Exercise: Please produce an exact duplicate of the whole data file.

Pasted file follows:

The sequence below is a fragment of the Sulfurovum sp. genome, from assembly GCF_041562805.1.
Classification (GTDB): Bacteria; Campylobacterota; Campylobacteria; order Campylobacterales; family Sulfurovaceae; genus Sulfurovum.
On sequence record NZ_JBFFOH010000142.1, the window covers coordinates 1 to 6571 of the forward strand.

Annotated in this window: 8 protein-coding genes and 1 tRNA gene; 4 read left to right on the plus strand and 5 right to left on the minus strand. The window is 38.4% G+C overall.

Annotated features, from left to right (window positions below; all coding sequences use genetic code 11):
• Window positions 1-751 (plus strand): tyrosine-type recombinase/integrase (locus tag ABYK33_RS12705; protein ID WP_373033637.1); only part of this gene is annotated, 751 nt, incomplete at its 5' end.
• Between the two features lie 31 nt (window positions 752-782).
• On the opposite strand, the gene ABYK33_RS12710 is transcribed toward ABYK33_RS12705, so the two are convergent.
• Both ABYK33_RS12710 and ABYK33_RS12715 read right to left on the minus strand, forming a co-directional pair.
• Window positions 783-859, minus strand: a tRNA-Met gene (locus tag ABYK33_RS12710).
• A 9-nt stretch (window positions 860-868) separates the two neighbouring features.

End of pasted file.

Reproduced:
The sequence below is a fragment of the Sulfurovum sp. genome, from assembly GCF_041562805.1.
Classification (GTDB): Bacteria; Campylobacterota; Campylobacteria; order Campylobacterales; family Sulfurovaceae; genus Sulfurovum.
On sequence record NZ_JBFFOH010000142.1, the window covers coordinates 1 to 6571 of the forward strand.

Annotated in this window: 8 protein-coding genes and 1 tRNA gene; 4 read left to right on the plus strand and 5 right to left on the minus strand. The window is 38.4% G+C overall.

Annotated features, from left to right (window positions below; all coding sequences use genetic code 11):
• Window positions 1-751 (plus strand): tyrosine-type recombinase/integrase (locus tag ABYK33_RS12705; protein ID WP_373033637.1); only part of this gene is annotated, 751 nt, incomplete at its 5' end.
• Between the two features lie 31 nt (window positions 752-782).
• On the opposite strand, the gene ABYK33_RS12710 is transcribed toward ABYK33_RS12705, so the two are convergent.
• Both ABYK33_RS12710 and ABYK33_RS12715 read right to left on the minus strand, forming a co-directional pair.
• Window positions 783-859, minus strand: a tRNA-Met gene (locus tag ABYK33_RS12710).
• A 9-nt stretch (window positions 860-868) separates the two neighbouring features.